The almighty Heather Havrilesky: "FX's Nip/Tuck and Fox's The OC and Skin have invited back the nighttime soap, and everyone is invited to the party: shady politicians, greedy wives, porn moguls, beautiful teenagers, real estate mavens and, of course, an innocent outsider, to be bewildered by the preciousness and egotism of the ultrarich." More Skin in the NYT and the Guardian, and while we're at it, let's run down what else is there and in the Observer as well:

  • Lydia Polgreen on "24-Hour Filmmaking."
  • NYT Book Review editor Charles McGrath's Sylvia piece.
  • The NYT's magazine scene guy, David Carr, on Shattered Glass and what it means for the New Republic. Speaking of which, Roger L. Simon has had a talk with troubled and troubling blogger, Gregg Easterbrook.
  • Karen Durbin on Elephant.
  • Like so many others, evidently, Ian Tucker meets Kevin Bacon.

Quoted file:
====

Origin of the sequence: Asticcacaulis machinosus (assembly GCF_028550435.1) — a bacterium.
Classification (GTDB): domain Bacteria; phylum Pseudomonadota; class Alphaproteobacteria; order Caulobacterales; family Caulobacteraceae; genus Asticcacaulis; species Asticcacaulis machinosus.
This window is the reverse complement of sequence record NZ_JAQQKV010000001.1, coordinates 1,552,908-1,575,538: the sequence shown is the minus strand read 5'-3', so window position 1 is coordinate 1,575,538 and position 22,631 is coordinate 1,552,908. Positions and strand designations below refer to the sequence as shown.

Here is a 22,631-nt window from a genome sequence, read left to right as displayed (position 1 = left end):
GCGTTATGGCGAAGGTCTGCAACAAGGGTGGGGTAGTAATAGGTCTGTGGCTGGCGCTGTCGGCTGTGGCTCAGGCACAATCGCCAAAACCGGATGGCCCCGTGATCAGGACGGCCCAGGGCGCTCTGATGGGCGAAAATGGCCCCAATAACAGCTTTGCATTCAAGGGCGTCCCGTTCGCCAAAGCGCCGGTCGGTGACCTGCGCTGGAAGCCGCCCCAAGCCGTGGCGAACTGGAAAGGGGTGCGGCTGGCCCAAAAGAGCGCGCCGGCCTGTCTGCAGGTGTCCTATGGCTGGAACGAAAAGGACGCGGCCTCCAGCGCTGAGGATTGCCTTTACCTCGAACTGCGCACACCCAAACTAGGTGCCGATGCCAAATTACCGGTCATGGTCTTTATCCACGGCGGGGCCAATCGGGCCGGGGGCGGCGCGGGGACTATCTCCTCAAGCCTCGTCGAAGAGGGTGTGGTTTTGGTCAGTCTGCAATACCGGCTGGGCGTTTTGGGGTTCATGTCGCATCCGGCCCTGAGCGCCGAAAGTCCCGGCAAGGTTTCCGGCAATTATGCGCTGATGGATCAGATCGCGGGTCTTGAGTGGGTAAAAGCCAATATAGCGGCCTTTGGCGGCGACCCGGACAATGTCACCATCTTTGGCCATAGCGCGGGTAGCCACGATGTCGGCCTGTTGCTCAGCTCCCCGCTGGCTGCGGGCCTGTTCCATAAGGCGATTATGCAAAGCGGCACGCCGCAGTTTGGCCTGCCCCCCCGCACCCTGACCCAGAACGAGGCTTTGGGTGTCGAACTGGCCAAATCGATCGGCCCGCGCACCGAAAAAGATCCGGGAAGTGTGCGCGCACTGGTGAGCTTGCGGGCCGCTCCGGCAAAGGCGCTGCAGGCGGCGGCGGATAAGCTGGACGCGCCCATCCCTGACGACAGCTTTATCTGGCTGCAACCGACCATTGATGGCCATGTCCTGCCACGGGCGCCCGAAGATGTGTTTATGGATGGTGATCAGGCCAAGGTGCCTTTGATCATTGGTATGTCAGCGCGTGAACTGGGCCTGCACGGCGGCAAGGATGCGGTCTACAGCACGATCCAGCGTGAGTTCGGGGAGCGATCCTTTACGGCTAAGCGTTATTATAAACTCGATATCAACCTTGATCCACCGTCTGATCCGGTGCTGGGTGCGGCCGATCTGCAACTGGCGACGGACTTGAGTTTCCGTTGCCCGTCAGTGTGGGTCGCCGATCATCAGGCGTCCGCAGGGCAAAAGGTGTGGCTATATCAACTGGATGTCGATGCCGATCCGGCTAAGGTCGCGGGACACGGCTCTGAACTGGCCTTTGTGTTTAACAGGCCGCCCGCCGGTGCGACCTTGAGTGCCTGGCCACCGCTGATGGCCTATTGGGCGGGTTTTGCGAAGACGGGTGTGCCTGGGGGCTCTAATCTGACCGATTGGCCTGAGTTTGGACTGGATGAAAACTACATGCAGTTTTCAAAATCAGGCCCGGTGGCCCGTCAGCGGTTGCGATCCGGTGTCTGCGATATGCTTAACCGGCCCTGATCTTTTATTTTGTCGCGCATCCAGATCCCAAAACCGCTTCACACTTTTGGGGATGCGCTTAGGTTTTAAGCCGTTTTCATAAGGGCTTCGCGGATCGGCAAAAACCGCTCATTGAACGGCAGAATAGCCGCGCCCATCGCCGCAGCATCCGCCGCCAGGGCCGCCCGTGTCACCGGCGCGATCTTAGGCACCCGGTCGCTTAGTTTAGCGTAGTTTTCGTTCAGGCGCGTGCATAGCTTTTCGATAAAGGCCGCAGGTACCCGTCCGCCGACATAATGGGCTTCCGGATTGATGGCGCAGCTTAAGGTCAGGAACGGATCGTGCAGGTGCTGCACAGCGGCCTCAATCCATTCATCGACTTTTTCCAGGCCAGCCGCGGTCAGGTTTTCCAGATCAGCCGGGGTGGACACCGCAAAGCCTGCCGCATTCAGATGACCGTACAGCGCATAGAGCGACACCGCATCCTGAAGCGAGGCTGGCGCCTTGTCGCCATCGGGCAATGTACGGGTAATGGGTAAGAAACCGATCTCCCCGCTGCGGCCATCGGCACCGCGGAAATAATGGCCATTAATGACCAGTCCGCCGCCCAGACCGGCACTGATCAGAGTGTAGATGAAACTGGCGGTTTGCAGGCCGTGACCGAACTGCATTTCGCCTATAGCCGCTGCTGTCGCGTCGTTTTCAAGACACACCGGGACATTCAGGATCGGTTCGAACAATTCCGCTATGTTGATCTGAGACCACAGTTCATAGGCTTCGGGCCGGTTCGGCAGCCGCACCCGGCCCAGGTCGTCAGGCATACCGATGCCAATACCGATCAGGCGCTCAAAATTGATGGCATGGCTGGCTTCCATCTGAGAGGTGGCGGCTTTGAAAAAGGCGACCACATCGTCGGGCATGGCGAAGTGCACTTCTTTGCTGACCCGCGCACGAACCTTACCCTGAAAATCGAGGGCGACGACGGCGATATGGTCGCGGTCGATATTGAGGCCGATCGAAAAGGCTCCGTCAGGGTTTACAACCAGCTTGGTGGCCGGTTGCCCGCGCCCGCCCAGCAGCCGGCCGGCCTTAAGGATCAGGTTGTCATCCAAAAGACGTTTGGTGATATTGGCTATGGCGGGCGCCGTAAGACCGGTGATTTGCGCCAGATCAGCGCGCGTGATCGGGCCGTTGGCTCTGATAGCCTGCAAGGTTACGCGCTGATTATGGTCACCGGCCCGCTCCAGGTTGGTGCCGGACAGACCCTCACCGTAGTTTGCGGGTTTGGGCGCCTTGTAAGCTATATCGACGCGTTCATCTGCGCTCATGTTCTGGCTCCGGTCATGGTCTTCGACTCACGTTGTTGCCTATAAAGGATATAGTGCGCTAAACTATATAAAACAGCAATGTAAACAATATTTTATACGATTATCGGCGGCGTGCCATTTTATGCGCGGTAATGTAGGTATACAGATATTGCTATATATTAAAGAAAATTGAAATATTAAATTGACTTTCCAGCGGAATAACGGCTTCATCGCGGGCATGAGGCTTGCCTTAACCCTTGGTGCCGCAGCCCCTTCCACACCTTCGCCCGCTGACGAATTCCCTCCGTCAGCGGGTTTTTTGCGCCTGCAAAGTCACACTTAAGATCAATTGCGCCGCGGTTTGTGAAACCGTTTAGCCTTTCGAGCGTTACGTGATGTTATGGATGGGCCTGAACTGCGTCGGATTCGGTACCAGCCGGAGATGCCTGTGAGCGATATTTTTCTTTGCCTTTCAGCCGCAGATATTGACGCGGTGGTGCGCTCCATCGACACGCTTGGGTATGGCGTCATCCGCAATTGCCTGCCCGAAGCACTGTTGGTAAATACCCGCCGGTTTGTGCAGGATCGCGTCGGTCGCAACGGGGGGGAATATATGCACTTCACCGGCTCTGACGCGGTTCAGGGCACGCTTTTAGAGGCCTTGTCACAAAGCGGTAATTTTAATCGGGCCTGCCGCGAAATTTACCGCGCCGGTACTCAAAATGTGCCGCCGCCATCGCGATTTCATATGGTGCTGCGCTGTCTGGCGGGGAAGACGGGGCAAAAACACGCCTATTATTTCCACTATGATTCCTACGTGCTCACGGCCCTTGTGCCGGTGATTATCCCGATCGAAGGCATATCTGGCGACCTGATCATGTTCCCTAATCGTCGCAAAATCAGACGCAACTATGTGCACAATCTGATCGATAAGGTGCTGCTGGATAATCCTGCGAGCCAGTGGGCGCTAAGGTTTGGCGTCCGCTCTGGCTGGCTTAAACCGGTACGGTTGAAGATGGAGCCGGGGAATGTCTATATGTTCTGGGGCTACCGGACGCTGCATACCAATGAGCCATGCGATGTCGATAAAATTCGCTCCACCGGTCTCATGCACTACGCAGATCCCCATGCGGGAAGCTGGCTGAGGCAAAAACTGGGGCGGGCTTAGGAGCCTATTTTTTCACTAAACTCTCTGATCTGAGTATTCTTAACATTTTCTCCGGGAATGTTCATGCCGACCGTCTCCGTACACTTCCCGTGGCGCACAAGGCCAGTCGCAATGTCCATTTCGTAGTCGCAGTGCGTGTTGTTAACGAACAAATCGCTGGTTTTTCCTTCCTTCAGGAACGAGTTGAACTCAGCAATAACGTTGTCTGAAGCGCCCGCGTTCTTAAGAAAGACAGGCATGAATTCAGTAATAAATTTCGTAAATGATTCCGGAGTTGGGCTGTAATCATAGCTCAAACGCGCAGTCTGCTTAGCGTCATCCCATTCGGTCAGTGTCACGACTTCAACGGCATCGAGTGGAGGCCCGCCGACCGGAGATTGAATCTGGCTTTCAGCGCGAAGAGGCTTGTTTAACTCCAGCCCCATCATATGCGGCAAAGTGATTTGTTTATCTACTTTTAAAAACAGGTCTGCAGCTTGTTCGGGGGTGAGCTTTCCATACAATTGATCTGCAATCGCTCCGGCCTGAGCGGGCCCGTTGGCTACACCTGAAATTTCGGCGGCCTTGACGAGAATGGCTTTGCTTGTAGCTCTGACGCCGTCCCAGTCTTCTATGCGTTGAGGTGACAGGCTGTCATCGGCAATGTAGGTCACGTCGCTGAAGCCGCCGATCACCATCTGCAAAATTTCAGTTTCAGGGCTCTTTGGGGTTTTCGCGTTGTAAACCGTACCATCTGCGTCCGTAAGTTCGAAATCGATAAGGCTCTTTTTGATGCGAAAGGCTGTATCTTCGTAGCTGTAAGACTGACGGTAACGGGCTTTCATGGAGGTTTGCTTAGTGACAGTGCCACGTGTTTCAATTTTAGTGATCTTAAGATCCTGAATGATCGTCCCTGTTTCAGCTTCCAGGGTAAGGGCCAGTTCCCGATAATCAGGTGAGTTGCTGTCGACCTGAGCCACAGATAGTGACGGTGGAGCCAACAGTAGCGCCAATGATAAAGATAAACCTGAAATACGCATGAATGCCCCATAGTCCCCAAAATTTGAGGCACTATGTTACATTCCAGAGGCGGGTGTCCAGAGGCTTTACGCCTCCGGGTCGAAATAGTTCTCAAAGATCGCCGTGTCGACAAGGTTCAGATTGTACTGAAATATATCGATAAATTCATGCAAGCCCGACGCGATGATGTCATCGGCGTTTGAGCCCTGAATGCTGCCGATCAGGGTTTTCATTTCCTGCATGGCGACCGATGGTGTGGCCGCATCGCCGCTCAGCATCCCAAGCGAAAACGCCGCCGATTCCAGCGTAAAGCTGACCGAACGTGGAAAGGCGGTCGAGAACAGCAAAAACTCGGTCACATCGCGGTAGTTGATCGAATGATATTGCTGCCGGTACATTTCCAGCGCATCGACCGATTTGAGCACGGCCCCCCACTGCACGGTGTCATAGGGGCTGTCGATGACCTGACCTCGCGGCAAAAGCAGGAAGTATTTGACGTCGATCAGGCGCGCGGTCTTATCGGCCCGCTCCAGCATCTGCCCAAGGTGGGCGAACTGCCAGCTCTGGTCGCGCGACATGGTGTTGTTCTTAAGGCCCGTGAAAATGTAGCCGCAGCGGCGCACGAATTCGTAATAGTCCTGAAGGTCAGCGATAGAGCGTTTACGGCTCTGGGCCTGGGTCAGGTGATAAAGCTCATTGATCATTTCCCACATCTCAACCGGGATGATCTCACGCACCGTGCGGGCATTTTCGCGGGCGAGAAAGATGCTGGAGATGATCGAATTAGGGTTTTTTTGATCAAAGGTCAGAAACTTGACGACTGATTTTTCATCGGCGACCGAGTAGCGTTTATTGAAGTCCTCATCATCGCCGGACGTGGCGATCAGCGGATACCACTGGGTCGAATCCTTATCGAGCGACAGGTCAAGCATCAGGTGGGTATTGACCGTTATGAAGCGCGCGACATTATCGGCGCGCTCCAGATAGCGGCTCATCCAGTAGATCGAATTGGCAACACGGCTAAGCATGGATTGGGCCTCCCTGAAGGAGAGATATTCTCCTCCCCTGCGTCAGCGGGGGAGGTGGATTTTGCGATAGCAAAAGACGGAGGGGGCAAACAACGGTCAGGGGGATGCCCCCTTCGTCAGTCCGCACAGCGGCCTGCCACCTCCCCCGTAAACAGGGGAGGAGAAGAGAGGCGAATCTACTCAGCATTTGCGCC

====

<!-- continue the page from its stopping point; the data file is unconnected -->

• John Leland on women in the movies "wreaking damage in ways previously reserved for the hairier sex."
  • Mark Kermode anticipates a list: "The 100 Greatest Scary Moments."

    The New Yorker Last week, I intended to riff on the New Yorker's movie issue, to pick up on a passage like this one...

    McKee became part of a great boom in screenwriting instruction which had its roots in the end of the studio system and the subsequent rise of the American auteur director: a screenwriter being one step from a director, and a director being God. The boom was further propelled by public knowledge of the multimillion-dollar fees paid to writers like Joe Eszterhas and Shane Black. Screenwriting began to look like the weak point in a wall standing between the people in the land of joy and self-fulfillment and the people outside...